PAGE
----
weekly assignment as a hospice volunteer was
to provide relief for Joan, who cared for her
father 24/7. For the last month, I noticed an
uneasiness between them. I wasn't alarmed since
I often saw less than pleasant interactions
between overworked family caregivers and loved
be back in one hour,” Joan said.
a problem,” I responded.
father sat in his wheelchair engulfed in a cloud
of cigarette smoke, watching the TV.
“Don’t forget my cigarettes, like
you did last week,” he said. Despite having
lung cancer, he chain-smoked, and I would be
inhaling carcinogens for the next sixty minutes—the
limit of my lungs’ endurance.
Joan didn’t return after one-and-a-half
hours, I thought traffic delayed her, or maybe
she wasn’t able to find some items. After
three hours and no Joan, I called the hospice.
under no obligation to stay,” the volunteer
manager said. “But if you wish to stay,
remained, breathed shallowly and waited for
her return. Joan arrived two hours later looking
distraught and carrying a few bags.
sure took long enough,” her father grumbled,
still fixating on the television screen. “You
got my smokes?”
In the kitchen, away from her father’s
hearing, she tearfully confessed to the most
painful decision she ever made--she wouldn't
return when she left to buy groceries. After
crossing the Golden Gate Bridge and leaving
San Francisco behind, guilt turned her around.
would return and care for an emotionally abusive
The decisions we grapple with as caregivers
involve choices between self-interest and the
interest of our loved ones. Most of the choices
aren’t difficult. Missing a movie or a
party can’t compare with taking care of
the needs of a husband with Alzheimer’s.
But often the choices are more dramatic, as
it was for Joan. She assumed the role of caregiver
for a dying father despite years of emotional
abuse, criticism, and ingratitude. She gave
up her life to care for a unappreciative and
my eight years as a hospice volunteer and twelve
years as a caregiver counselor, I watched people
struggle choosing between continuing to provide
care or stepping back. Most decisions were gut-wrenching,
pitting the caregiver’s needs with those
of a loved one.
would be easier if a simple checklist existed
of guidelines for knowing when to pull back
or leave. The “one-size-fits-all”
approach to caregiving doesn’t work, whether
the template involves something as straight-forward
as stress-reduction or as significant as when
to withdraw from a caregiving role.
You Can Ask Yourself
There are no simple answers, but below are four
questions my clients asked themselves when they
chose to remain as a family caregiver or withdraw.
Think of these questions as guideposts you can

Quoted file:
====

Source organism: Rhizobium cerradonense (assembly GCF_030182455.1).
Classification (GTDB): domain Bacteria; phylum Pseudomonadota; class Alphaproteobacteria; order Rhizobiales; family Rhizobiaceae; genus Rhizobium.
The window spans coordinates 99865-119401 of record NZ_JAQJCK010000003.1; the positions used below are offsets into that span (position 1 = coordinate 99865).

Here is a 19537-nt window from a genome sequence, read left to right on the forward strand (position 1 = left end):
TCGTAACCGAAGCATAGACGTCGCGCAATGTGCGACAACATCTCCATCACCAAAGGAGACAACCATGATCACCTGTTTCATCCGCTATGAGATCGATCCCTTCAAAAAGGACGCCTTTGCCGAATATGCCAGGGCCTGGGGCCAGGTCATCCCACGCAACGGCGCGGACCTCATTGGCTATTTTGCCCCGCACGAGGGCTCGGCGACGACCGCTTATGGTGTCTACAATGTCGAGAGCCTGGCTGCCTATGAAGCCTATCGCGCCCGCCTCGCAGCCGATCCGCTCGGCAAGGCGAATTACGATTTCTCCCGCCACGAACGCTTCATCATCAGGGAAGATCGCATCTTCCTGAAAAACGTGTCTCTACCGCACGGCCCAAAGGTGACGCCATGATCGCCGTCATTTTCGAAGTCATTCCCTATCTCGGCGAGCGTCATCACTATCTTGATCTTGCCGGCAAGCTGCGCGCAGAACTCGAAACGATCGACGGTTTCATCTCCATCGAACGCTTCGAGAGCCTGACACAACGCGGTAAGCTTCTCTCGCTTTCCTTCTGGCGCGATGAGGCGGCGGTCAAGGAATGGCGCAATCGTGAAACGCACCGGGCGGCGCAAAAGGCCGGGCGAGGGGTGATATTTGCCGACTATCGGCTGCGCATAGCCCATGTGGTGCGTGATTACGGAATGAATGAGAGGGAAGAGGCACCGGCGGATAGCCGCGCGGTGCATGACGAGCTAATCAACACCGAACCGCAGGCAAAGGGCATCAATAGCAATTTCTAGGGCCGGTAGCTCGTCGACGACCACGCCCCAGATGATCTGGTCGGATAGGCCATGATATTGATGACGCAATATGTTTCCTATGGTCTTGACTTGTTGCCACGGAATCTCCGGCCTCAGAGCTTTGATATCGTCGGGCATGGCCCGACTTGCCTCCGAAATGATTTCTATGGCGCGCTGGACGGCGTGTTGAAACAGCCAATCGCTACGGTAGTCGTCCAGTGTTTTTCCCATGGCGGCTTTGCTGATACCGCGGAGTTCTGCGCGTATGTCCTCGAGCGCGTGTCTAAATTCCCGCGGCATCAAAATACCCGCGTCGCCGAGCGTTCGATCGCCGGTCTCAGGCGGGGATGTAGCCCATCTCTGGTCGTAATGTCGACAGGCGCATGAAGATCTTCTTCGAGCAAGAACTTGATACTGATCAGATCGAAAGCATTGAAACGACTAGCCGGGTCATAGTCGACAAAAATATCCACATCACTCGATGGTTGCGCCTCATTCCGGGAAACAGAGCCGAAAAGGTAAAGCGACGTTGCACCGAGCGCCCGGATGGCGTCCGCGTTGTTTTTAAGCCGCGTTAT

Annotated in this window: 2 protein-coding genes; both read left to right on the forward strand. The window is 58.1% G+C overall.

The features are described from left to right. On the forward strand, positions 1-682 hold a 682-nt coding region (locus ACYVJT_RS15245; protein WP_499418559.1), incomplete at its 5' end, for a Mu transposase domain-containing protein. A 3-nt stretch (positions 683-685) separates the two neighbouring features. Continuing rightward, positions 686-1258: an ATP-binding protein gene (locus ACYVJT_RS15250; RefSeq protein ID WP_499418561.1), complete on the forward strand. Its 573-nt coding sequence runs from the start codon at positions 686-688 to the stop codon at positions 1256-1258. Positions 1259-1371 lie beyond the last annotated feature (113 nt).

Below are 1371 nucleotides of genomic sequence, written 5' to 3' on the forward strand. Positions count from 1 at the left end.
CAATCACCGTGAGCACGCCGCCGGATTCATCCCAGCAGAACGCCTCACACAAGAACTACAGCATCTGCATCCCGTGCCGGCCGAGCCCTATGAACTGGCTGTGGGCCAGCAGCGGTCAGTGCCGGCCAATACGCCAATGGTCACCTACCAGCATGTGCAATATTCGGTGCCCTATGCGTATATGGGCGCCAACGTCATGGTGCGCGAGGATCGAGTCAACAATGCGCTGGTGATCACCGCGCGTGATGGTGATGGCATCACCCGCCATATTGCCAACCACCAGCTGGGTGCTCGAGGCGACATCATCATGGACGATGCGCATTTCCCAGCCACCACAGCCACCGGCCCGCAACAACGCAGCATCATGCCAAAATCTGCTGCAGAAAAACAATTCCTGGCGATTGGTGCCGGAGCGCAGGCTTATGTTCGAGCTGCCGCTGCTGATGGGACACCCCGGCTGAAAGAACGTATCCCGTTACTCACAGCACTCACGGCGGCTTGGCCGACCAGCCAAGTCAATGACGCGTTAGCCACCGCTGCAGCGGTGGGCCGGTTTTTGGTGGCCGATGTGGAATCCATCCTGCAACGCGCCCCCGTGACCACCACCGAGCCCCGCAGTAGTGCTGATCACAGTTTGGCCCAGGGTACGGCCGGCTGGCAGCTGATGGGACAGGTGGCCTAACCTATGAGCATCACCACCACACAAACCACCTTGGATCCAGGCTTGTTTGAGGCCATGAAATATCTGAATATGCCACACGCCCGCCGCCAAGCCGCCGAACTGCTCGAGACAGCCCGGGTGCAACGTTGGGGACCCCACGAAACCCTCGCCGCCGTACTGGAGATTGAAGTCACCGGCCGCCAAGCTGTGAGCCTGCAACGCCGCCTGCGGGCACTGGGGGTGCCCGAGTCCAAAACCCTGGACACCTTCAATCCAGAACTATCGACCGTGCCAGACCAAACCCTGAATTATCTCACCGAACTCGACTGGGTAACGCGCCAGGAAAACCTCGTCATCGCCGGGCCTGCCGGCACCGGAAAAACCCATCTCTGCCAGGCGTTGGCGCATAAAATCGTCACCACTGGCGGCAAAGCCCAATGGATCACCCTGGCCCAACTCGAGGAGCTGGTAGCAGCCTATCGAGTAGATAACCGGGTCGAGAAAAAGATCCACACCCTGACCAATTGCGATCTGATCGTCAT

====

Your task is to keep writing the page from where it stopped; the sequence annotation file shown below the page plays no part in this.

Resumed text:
use when deciding whether to minimize your involvement
or return to a difficult situation.
Am I Staying Because of Guilt?
Guilt is one of the most manipulative emotions
we experience and one of the most destructive.
A “wrong decision” can result in
self-inflicted punishment that can last for
years or forever. Rarely does the person who
acted from guilt experience anything positive
about the decision. The most difficult question
involving guilt is whether the present or past
love for the person can justify the sacrifices
required for caregiving.
Parts of My Identity am I Willing to Sacrifice?
Intensive or long-term caregiving involves sacrificing
a part of one’s identity. The sacrifice
can be minimal as when a loving husband gives
up unimportant outdoor activities to care for
his invalid wife. Or significant as it was for
Joan who quit a promising job and severed social
relationships to care for her father.
Can I Do to Decrease the Negative Aspects of
Caregiving? Disappointment and anger
can result when trying to lead one’s life
as if nothing changed. How often did you say,
“If only he weren’t ill I could……”.
Accepting the role of a caregiver may involve
finding new ways of meeting one’s needs.
Bird watching replaced a husband’s joy
that came from fishing with his wife. They observed
birds together in her wheelchair strolling through
the neighborhood and from her bed close to the
end of her life.
Caregiving Help Me Grow? The impetus
for growth often involves discomfort; something
endemic to the fluctuations found with illness
and the emotions it generates. Caregiving involves
balancing your needs with those of a loved one.
Few endeavors have such a great potential for
discomfort on one side, and personal growth
on the other.
About What You Should Feel
press, movies, and television often idealize
caregivers, placing them on pedestals while
ignoring their needs and frailties. Accepting
what one should feel as a caregiver often is
at odds with what one does feel. Honestly answering
the above four questions may help you with a
painful decision many caregivers face: When
is it time to pull back?